Graffiti Girls Kenya use public art to shed light on gender-based violence

In Kenya, a group of fearless women find ways to express themselves through graffiti painting. In doing so, these women challenge stereotypes by visualizing societal issues affecting their community.

Graffiti Girls Kenya work in Kenya’s capital Nairobi – and in the major cities surrounding it – painting murals that adorn the walls of creative hubs and community centers. Although the murals are brightly colored, the themes of these works cover a wide range of societal ills.

Recently, Graffiti Girls Kenya produced a three part series on gender based violence.

Credit: Elizabeth Okwach

Recently, the collective produced a three-part series on gender-based violence, culminating in a giant mural in Nairobi’s Baba Ndogo neighborhood. Last month, OkayAfrica spent a Saturday afternoon with the girls as they painted the second mural in their series. This mural depicts a young woman in bold colors with a hand covering her mouth. According to the Graffiti Girls, the mural shows how many women are afraid to speak out about the violence they face on a daily basis.

“Gender-based violence is very widespread here. Most ladies prefer to be slapped by their friends as a token of love. If they don’t get hit, they don’t feel loved,” Yvonne Nzilani, an artist and member of Graffiti Girls Kenya who lives in Baba Ndogo, told OkayAfrica. “But I don’t agree with that. There are those who speak up, but the majority don’t. For those who report to the authorities, their situation worsens. Therefore, most ladies prefer not to express themselves. When we do these murals in the streets and in community centers, it encourages more women who are experiencing gender-based violence to come out and speak out because there are people who can listen to them.”

The Graffiti Girls Kenya initiative was founded in 2015 by Douglas Smoki Kihiko, a renowned artist from Kenya. The purpose of the program was to create a space for women to explore the power of advocacy through art. “I started Graffiti Girls Kenya because young women interested in graffiti didn’t have a platform to discover and explore their talent,” Kihiko told OkayAfrica. “If they wanted to learn, there was neither space nor anyone to teach them. In 2015 we had a studio and young girls could mingle with us but they couldn’t because our studio was full of boys.”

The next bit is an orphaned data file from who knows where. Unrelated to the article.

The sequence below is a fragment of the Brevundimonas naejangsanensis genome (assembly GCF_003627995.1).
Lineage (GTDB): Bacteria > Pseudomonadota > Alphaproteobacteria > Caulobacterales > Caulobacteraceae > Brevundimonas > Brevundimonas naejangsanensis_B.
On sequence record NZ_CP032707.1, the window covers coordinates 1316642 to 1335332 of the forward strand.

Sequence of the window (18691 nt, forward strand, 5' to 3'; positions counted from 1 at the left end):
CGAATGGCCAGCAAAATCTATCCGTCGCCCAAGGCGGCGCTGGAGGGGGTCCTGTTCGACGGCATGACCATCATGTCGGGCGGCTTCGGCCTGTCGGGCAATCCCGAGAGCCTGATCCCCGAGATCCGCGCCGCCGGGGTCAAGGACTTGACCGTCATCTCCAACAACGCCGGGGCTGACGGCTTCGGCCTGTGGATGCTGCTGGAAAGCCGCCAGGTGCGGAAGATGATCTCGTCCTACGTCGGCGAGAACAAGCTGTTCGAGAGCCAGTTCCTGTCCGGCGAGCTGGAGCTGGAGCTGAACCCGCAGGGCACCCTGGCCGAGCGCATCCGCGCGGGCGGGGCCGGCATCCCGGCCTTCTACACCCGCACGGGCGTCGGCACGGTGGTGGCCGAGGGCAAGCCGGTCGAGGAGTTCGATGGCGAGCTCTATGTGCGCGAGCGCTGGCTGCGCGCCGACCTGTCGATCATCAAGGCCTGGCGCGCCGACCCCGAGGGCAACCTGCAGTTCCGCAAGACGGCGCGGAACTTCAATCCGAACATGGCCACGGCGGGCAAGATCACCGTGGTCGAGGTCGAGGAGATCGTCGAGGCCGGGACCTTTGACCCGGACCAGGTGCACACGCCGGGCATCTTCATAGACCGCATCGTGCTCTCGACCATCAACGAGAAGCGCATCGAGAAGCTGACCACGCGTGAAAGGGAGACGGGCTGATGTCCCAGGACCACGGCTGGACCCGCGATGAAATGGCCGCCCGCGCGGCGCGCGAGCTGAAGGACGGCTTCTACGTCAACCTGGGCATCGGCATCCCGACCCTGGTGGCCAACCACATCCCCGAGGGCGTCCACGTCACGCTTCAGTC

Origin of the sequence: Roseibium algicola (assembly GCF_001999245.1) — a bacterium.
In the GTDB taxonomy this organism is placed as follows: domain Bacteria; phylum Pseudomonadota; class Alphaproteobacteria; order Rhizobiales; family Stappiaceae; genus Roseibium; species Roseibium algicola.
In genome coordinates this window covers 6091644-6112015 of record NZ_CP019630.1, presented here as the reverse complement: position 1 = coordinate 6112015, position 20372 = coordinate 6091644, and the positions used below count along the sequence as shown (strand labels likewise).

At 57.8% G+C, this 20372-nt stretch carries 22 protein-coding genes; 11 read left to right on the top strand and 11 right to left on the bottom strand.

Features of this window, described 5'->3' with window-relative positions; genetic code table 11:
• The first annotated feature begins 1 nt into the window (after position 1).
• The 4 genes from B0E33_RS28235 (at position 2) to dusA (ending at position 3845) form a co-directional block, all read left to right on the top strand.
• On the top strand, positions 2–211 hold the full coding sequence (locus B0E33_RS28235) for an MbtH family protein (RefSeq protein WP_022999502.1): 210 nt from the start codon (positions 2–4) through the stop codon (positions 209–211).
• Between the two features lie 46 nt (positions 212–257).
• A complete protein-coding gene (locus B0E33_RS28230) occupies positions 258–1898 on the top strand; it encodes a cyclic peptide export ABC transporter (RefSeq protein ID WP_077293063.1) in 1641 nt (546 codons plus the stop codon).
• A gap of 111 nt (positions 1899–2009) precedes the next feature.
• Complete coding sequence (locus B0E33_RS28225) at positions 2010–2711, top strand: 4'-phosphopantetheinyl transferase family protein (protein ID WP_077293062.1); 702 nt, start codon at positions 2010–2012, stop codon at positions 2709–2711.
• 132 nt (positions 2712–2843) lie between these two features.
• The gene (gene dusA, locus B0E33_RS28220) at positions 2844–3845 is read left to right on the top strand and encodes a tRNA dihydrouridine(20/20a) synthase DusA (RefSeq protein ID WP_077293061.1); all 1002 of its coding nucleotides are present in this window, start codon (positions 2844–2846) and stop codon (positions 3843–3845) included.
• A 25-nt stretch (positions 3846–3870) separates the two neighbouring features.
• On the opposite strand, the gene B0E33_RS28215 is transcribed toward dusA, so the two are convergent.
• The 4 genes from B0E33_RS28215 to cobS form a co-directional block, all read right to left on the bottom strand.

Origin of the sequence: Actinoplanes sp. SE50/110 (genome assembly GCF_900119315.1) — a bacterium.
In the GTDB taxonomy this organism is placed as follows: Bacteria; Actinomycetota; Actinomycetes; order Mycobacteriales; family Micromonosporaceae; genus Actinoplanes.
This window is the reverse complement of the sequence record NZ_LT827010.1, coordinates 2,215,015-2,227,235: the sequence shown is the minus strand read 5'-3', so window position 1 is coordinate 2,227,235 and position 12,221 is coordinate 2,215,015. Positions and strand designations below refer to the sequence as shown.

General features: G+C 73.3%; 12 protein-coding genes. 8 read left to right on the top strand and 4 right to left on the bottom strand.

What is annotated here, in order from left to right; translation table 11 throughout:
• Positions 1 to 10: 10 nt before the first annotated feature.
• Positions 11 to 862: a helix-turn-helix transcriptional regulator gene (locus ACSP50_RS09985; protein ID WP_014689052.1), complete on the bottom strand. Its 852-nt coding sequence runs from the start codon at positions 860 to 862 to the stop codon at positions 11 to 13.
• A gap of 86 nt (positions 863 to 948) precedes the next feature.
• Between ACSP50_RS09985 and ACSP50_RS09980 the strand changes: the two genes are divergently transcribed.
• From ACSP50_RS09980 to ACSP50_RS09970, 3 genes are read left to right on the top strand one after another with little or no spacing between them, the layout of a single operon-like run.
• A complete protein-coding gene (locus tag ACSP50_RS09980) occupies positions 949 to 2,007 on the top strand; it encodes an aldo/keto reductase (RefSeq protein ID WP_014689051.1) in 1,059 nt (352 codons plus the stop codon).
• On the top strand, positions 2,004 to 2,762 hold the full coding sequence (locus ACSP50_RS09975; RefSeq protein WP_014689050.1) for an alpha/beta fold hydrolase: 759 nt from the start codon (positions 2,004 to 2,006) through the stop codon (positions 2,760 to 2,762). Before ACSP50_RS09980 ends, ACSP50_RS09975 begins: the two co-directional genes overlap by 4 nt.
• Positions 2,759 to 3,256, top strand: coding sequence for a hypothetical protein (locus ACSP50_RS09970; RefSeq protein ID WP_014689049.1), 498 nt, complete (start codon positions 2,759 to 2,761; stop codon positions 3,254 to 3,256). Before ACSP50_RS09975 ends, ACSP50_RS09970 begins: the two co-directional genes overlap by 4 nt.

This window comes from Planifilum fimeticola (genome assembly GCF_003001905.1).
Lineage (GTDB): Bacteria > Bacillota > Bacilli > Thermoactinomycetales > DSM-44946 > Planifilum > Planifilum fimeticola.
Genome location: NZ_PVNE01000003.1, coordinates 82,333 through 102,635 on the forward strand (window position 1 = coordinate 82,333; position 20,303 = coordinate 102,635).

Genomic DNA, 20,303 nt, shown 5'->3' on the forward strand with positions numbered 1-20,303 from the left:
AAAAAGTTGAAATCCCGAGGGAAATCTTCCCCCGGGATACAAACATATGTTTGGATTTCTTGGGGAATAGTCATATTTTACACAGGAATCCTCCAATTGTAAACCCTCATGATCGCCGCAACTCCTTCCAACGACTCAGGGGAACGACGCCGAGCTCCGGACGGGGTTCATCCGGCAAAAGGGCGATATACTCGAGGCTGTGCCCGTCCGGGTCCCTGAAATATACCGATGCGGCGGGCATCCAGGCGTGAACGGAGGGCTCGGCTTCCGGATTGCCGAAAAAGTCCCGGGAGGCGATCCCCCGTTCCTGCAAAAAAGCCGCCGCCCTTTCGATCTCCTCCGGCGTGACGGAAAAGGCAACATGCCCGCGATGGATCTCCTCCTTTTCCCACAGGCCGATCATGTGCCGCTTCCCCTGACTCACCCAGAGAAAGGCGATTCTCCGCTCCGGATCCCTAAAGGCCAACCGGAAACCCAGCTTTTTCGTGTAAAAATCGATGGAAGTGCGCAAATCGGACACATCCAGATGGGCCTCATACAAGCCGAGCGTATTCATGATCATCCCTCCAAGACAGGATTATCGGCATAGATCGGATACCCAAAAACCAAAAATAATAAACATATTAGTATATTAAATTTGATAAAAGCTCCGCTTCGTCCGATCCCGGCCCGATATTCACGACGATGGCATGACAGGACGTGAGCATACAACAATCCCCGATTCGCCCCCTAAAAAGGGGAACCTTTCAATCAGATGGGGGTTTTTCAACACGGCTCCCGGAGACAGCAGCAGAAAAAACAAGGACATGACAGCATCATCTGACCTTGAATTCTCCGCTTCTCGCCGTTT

22-year-old graffiti girl artist Njeri Wahome, who lives in Langata, Nairobi, countered that most female artists are not taken seriously as they are seen as “women” and not artists. Nzilani, who goes by the name Yvonne-nzilani, said it was challenging being a graffiti artist in a predominantly “patriarchal society,” but she’s always worked hard at her craft. “I do this out of passion. I want people to have hope as soon as they see my murals on the streets or in the creative hubs, Nzilani said. “The mural may not affect someone immediately, but there comes a time when this mural can make an impact in the lives of will have someone. “

There is a lot of thought and preparation behind this work. The process of creating a mural begins with a weekly research meeting on issues affecting the community, a conversation where girls share their experiences and have in-depth discussions about the issues. In the afternoon they make sketches and murals.

“When I draw a mural like this, it’s a success story for me. There’s this notion that women can’t draw. In fact, when the women who are subjected to gender-based violence see murals like this and find out it was a woman who did it, they look for you just to talk, even if you can’t solve their problems,” Nzilani said . “In fact, so many girls have reached out to talk to me. They usually tell me what they’re going through.”

Nzilani is a relatively newcomer to space. She began painting in 2018 when she met her mentor, Joan Otieno. It hasn’t been an easy journey for her, largely because of opposition from her parents – who don’t see art as a noble profession – and the homeowners, who charge money so she can paint the walls. Despite the challenges, Yvonne remains positive about her work.


“When we do these murals on the streets and in community centers, it encourages more women who are facing gender-based violence to come out and speak out.”

Nelly Bradbury, 22, recognized her talent in high school and took up graffiti art after confiding in a friend of hers who introduced her to Graffiti Girls Kenya. Since then, Bradbury has never looked back. Bradbury is now speaking about their work and discussing the importance of the message they are trying to convey, especially on issues of such urgency.

Gender-based violence has become a silent pandemic worldwide, with reports indicating that 1/3 of women will experience some form of violence in their lifetime. In Kenya, the most recent government report (from 2014) shows that 45 percent of women and girls between the ages of 15 and 45 have been subjected to physical, psychological or sexual violence and many cases go unreported.

Bradbury sees public art as a crucial place to address this issue.

“Our messages through graffiti are bold and clear. When people come by, they can see it and even guide it, Bradbury said. “I believe that art in public space changes the social conditions of our community and instills a deep sense of dignity. It also changes the stories of people who have been ignored or overlooked.”

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